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Building Smart Camera applications at an industrial scale by leveraging cutting-edge deep learning techniques

wintics building smart camera applications

Computer vision is a fast-moving field of research

Smart Cameras are all about Computer Vision, the sub-field of AI that aims to build machines having human-level understanding of images or videos. It underwent a series of major breakthroughs in many vision tasks (like image classification, object detection, etc) since 2012. Part of the progress made came from research advances on how to train bigger and bigger neural networks. Over the past few years, researchers and engineers have been working on how to make deep learning more efficient and how to run neural networks using fewer resources. It is for instance today’s AI industry practice to reduce the arithmetic precision of real numbers when running neural nets in production. Roughly, we use 32 bits for representing neural nets weights and outputs during training, but we use much less (16 or 8 bits) in production. Despite all the research done so far, for numerous use cases neural networks still demand too much computing power to meet low latency constraints.

 

 

Hardware producers keep on innovating to follow algorithms breakthroughs

It is worth noting that the major part of the workload to run neural networks is linear algebra (matrix and vector operations). Companies like Nvidia, Google and Intel have been developing specialized software and hardware to perform this kind of arithmetic very efficiently. In 2017, Nvidia introduced the Volta micro-architecture containing Tensor Cores. These Tensor Cores are programmable chips allowing fused matrix-multiply-and-accumulate units that run concurrently alongside regular GPU cores. Tensor Cores implement new 16-bit floating-point HMMA (Half-Precision Matrix Multiply and Accumulate) and 8-bit integer IMMA (Integer Matrix Multiply and Accumulate) instructions for accelerating dense linear algebra computations. Google introduced in 2016 the Tensor Processing Unit (TPU) which was specifically designed for their deep learning platform called TensorFlow. Each TPU consists of two Tensor Cores that each consist of scalar, vector and matrix units (MXU). Currently, TPUs are not commercially available for purchase but can be used as a cloud service. The edge computing market has been targeted by NVIDIA and Google as well: Nvidia promotes the Jetson product line of embedded computing boards integrating small GPUs, and Google announced in March 2019 the Coral lightweight TPU.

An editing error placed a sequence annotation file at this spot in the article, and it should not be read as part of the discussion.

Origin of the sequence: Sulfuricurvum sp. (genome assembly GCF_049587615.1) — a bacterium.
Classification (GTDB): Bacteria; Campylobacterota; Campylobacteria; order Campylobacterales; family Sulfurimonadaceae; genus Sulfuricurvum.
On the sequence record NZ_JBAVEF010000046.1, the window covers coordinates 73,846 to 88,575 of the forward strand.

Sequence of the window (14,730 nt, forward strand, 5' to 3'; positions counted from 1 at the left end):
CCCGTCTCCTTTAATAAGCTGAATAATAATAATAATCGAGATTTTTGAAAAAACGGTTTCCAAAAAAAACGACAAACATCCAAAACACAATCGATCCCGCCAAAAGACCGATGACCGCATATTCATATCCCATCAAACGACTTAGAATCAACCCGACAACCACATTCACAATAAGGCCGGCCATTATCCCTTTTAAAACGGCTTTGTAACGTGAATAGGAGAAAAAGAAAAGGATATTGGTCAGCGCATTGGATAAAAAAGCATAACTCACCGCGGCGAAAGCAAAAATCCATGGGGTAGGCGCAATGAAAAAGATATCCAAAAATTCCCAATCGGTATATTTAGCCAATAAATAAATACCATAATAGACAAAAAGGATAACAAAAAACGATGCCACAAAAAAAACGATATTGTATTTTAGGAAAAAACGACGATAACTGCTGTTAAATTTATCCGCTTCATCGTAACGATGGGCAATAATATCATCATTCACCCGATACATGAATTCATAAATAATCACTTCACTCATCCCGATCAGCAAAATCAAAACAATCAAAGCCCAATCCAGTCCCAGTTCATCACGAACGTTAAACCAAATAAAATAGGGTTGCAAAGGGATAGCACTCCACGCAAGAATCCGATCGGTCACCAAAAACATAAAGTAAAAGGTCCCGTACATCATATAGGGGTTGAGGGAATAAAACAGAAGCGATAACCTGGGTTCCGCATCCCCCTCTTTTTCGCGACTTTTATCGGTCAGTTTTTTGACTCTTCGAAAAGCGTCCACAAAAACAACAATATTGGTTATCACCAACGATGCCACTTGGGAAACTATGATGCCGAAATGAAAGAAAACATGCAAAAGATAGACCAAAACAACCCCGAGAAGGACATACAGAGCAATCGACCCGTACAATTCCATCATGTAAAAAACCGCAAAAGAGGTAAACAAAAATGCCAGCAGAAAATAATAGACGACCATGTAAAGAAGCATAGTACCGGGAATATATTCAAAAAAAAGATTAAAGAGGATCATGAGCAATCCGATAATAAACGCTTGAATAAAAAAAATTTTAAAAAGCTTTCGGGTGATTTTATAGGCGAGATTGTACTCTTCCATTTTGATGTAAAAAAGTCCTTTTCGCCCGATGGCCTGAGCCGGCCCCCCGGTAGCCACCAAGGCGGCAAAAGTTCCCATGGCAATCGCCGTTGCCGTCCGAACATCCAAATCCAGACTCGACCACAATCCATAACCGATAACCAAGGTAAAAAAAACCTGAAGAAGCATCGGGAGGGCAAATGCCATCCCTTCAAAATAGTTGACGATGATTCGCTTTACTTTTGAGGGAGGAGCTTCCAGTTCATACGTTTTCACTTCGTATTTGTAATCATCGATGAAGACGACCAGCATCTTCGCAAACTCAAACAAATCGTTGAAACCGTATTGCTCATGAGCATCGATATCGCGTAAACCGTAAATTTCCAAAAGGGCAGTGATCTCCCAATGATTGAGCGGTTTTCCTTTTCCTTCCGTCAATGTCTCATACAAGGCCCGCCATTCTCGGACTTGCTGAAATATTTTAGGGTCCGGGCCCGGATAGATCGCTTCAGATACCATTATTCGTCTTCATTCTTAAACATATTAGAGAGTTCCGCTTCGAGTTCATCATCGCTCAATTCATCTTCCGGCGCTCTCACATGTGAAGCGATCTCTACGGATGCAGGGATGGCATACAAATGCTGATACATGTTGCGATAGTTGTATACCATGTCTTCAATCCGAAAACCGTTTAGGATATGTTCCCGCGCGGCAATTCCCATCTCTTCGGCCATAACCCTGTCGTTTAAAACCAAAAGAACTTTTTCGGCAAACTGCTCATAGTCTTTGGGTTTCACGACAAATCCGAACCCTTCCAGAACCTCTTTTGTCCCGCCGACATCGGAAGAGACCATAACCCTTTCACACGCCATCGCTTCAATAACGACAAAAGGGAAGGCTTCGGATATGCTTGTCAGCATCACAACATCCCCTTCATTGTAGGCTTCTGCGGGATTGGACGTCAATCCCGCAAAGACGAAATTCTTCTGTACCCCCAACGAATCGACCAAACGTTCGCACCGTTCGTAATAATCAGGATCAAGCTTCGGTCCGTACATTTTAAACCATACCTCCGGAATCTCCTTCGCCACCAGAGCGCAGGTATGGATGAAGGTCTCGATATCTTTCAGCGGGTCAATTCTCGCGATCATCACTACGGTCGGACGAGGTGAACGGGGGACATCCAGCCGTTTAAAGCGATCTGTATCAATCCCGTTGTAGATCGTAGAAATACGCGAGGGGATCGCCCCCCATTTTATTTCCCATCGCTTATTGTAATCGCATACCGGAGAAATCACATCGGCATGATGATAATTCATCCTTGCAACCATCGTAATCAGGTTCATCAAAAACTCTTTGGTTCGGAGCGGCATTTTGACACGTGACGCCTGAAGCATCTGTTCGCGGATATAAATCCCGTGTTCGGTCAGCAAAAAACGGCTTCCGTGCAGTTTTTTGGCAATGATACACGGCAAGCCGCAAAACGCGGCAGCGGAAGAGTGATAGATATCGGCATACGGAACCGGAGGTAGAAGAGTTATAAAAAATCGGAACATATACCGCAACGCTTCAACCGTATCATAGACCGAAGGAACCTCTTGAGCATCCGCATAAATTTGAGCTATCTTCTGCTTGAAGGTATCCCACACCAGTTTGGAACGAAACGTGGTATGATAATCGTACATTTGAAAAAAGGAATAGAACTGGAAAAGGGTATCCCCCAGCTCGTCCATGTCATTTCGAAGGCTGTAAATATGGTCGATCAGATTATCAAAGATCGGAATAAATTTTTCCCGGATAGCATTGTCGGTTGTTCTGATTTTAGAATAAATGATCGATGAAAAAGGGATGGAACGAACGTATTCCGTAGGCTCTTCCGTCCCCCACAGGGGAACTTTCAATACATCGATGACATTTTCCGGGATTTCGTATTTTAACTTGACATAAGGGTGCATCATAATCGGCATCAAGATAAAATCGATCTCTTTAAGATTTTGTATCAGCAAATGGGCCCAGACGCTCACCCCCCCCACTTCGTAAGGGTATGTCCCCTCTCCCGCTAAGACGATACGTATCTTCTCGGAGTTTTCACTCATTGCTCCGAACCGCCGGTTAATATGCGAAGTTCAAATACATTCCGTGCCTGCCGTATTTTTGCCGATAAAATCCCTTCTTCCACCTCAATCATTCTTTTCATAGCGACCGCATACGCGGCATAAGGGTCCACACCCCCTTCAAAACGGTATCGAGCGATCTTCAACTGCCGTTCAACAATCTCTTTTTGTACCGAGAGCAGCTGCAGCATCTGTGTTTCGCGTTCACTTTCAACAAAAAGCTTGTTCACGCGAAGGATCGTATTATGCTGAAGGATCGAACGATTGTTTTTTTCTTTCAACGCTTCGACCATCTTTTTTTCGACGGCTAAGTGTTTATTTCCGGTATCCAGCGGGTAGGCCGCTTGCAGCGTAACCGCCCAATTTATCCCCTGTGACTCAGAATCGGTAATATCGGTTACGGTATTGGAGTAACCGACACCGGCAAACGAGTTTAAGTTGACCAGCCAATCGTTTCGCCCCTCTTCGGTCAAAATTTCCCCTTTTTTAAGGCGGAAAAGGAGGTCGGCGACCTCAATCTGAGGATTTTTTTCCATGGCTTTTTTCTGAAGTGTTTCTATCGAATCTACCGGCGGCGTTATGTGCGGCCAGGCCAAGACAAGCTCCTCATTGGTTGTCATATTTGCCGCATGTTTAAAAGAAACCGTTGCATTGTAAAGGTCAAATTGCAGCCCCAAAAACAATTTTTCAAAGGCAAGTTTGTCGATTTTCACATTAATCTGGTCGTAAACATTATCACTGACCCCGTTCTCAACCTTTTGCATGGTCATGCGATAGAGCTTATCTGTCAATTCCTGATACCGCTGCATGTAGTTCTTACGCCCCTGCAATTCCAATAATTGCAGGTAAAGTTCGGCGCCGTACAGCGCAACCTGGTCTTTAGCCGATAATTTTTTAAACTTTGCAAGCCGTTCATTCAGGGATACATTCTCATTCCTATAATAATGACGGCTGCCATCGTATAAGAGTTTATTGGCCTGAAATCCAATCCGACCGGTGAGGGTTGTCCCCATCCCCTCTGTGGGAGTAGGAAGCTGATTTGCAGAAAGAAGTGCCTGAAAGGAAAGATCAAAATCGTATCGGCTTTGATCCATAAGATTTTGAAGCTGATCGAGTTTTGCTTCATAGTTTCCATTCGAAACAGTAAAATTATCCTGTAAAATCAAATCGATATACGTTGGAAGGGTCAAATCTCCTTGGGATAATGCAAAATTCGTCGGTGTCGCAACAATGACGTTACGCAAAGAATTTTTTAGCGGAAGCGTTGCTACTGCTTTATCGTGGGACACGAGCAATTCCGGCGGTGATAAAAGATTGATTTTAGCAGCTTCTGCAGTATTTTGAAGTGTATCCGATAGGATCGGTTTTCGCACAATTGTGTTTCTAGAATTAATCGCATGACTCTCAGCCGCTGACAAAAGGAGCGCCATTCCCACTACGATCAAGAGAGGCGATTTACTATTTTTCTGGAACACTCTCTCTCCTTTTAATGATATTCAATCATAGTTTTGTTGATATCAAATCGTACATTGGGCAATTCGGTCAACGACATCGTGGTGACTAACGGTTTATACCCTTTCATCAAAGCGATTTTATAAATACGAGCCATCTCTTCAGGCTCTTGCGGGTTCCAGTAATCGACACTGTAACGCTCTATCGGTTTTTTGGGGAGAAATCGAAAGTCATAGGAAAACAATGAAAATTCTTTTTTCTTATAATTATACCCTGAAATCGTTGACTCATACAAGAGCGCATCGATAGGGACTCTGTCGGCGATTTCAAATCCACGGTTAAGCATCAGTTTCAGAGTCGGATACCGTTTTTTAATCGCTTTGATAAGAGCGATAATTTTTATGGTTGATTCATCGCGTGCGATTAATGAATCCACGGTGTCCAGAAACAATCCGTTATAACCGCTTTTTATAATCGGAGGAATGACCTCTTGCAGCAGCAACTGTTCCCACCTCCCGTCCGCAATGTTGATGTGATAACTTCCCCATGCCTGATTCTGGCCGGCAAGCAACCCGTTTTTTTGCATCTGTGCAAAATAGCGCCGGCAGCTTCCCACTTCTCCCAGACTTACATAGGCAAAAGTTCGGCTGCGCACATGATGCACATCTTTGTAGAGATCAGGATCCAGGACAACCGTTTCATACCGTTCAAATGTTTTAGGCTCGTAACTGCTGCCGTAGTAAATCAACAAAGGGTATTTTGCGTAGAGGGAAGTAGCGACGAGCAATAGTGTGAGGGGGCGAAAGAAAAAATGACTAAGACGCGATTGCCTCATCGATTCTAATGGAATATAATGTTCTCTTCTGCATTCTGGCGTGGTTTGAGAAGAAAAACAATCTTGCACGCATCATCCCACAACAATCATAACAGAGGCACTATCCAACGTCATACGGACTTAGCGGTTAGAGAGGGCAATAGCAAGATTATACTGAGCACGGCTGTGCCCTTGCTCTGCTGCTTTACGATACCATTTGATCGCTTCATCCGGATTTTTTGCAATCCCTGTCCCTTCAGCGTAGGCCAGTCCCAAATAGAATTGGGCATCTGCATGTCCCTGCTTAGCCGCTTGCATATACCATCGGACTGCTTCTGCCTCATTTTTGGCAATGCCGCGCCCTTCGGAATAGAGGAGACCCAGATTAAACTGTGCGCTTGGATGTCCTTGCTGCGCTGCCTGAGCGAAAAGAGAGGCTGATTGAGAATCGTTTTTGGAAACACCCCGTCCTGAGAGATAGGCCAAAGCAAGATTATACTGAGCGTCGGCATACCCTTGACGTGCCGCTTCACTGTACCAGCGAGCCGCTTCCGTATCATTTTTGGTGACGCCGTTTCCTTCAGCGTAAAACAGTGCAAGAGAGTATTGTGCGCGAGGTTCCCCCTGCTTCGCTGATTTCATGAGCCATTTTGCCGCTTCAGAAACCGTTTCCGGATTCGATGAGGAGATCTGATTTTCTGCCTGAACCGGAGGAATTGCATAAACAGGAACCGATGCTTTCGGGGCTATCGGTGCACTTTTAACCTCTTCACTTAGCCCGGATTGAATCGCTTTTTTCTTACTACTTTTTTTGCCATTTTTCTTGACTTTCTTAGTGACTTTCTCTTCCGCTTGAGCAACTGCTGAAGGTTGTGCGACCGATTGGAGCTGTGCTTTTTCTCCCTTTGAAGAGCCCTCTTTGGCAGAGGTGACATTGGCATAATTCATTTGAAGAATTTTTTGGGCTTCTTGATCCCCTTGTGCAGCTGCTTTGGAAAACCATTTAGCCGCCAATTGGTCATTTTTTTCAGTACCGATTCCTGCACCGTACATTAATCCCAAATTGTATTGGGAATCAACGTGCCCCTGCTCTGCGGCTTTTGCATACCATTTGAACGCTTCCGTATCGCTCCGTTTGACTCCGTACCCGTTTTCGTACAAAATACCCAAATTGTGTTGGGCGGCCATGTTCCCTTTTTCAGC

wintics edge computing hardware

In addition to the hardware trend, we have witnessed the rise of software designed for optimizing neural networks for production, like Intel’s OpenVINO and NVIDIA’s TensorRT. More recently, Facebook open-sourced FBGEMM, a high-performance linear algebra library for running neural nets on CPU-servers. All these developments make new industrial AI use cases possible and generate great opportunities for innovation.

 

 

At Wintics, we combine the lastest innovations in both hardware and software to deliver high-performance solutions